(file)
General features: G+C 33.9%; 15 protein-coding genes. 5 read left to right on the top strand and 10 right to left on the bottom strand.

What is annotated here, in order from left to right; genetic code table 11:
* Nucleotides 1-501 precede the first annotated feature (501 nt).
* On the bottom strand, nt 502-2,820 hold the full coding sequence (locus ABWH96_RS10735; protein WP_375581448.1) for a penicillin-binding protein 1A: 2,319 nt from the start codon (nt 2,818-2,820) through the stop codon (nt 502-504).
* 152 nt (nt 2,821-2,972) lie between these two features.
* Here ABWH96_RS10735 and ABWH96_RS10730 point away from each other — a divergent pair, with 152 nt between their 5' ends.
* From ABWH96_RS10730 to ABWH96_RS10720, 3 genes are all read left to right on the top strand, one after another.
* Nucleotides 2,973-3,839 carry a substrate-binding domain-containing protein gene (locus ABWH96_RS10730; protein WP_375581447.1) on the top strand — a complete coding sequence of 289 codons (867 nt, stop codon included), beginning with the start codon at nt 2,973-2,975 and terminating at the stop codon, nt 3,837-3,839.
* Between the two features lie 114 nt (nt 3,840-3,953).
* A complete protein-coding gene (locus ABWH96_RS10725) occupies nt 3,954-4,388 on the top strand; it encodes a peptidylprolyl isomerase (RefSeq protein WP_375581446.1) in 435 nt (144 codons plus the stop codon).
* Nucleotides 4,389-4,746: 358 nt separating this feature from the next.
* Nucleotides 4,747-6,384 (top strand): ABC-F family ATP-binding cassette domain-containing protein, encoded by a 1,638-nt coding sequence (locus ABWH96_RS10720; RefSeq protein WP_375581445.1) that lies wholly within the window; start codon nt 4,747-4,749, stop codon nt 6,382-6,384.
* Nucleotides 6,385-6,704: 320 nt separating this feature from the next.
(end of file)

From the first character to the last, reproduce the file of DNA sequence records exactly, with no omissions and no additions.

General features: G+C 33.9%; 15 protein-coding genes. 5 read left to right on the top strand and 10 right to left on the bottom strand.

What is annotated here, in order from left to right; genetic code table 11:
* Nucleotides 1-501 precede the first annotated feature (501 nt).
* On the bottom strand, nt 502-2,820 hold the full coding sequence (locus ABWH96_RS10735; protein WP_375581448.1) for a penicillin-binding protein 1A: 2,319 nt from the start codon (nt 2,818-2,820) through the stop codon (nt 502-504).
* 152 nt (nt 2,821-2,972) lie between these two features.
* Here ABWH96_RS10735 and ABWH96_RS10730 point away from each other — a divergent pair, with 152 nt between their 5' ends.
* From ABWH96_RS10730 to ABWH96_RS10720, 3 genes are all read left to right on the top strand, one after another.
* Nucleotides 2,973-3,839 carry a substrate-binding domain-containing protein gene (locus ABWH96_RS10730; protein WP_375581447.1) on the top strand — a complete coding sequence of 289 codons (867 nt, stop codon included), beginning with the start codon at nt 2,973-2,975 and terminating at the stop codon, nt 3,837-3,839.
* Between the two features lie 114 nt (nt 3,840-3,953).
* A complete protein-coding gene (locus ABWH96_RS10725) occupies nt 3,954-4,388 on the top strand; it encodes a peptidylprolyl isomerase (RefSeq protein WP_375581446.1) in 435 nt (144 codons plus the stop codon).
* Nucleotides 4,389-4,746: 358 nt separating this feature from the next.
* Nucleotides 4,747-6,384 (top strand): ABC-F family ATP-binding cassette domain-containing protein, encoded by a 1,638-nt coding sequence (locus ABWH96_RS10720; RefSeq protein WP_375581445.1) that lies wholly within the window; start codon nt 4,747-4,749, stop codon nt 6,382-6,384.
* Nucleotides 6,385-6,704: 320 nt separating this feature from the next.